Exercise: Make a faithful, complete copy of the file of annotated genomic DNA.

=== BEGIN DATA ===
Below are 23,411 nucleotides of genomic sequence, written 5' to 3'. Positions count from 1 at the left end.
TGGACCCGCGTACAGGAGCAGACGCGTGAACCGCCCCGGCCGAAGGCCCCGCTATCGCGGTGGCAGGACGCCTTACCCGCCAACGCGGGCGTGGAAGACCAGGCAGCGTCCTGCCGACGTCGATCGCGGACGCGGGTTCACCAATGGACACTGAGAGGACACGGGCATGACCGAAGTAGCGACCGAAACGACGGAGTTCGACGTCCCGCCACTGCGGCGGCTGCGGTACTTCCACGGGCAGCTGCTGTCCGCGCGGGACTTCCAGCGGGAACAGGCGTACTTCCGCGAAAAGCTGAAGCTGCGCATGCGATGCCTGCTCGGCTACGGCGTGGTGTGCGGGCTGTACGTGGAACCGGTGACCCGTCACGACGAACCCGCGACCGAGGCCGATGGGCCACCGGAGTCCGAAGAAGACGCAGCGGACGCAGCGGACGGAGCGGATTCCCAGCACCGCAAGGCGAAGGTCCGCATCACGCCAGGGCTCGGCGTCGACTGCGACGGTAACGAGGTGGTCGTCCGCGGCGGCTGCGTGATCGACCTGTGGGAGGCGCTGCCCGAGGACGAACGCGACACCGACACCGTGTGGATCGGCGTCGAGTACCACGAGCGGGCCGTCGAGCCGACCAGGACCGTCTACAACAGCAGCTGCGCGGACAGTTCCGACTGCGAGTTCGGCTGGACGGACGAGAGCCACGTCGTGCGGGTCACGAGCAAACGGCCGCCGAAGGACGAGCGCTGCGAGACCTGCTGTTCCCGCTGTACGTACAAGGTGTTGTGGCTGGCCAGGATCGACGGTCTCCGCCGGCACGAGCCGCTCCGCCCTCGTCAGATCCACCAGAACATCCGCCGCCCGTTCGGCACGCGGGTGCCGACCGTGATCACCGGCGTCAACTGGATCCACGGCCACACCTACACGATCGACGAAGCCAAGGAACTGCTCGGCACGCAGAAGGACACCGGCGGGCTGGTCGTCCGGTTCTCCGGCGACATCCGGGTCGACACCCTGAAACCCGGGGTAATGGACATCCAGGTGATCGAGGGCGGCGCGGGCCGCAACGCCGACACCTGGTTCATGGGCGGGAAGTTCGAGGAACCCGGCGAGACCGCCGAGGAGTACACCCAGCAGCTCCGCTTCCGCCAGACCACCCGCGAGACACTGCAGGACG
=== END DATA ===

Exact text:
Below are 23,411 nucleotides of genomic sequence, written 5' to 3'. Positions count from 1 at the left end.
TGGACCCGCGTACAGGAGCAGACGCGTGAACCGCCCCGGCCGAAGGCCCCGCTATCGCGGTGGCAGGACGCCTTACCCGCCAACGCGGGCGTGGAAGACCAGGCAGCGTCCTGCCGACGTCGATCGCGGACGCGGGTTCACCAATGGACACTGAGAGGACACGGGCATGACCGAAGTAGCGACCGAAACGACGGAGTTCGACGTCCCGCCACTGCGGCGGCTGCGGTACTTCCACGGGCAGCTGCTGTCCGCGCGGGACTTCCAGCGGGAACAGGCGTACTTCCGCGAAAAGCTGAAGCTGCGCATGCGATGCCTGCTCGGCTACGGCGTGGTGTGCGGGCTGTACGTGGAACCGGTGACCCGTCACGACGAACCCGCGACCGAGGCCGATGGGCCACCGGAGTCCGAAGAAGACGCAGCGGACGCAGCGGACGGAGCGGATTCCCAGCACCGCAAGGCGAAGGTCCGCATCACGCCAGGGCTCGGCGTCGACTGCGACGGTAACGAGGTGGTCGTCCGCGGCGGCTGCGTGATCGACCTGTGGGAGGCGCTGCCCGAGGACGAACGCGACACCGACACCGTGTGGATCGGCGTCGAGTACCACGAGCGGGCCGTCGAGCCGACCAGGACCGTCTACAACAGCAGCTGCGCGGACAGTTCCGACTGCGAGTTCGGCTGGACGGACGAGAGCCACGTCGTGCGGGTCACGAGCAAACGGCCGCCGAAGGACGAGCGCTGCGAGACCTGCTGTTCCCGCTGTACGTACAAGGTGTTGTGGCTGGCCAGGATCGACGGTCTCCGCCGGCACGAGCCGCTCCGCCCTCGTCAGATCCACCAGAACATCCGCCGCCCGTTCGGCACGCGGGTGCCGACCGTGATCACCGGCGTCAACTGGATCCACGGCCACACCTACACGATCGACGAAGCCAAGGAACTGCTCGGCACGCAGAAGGACACCGGCGGGCTGGTCGTCCGGTTCTCCGGCGACATCCGGGTCGACACCCTGAAACCCGGGGTAATGGACATCCAGGTGATCGAGGGCGGCGCGGGCCGCAACGCCGACACCTGGTTCATGGGCGGGAAGTTCGAGGAACCCGGCGAGACCGCCGAGGAGTACACCCAGCAGCTCCGCTTCCGCCAGACCACCCGCGAGACACTGCAGGACG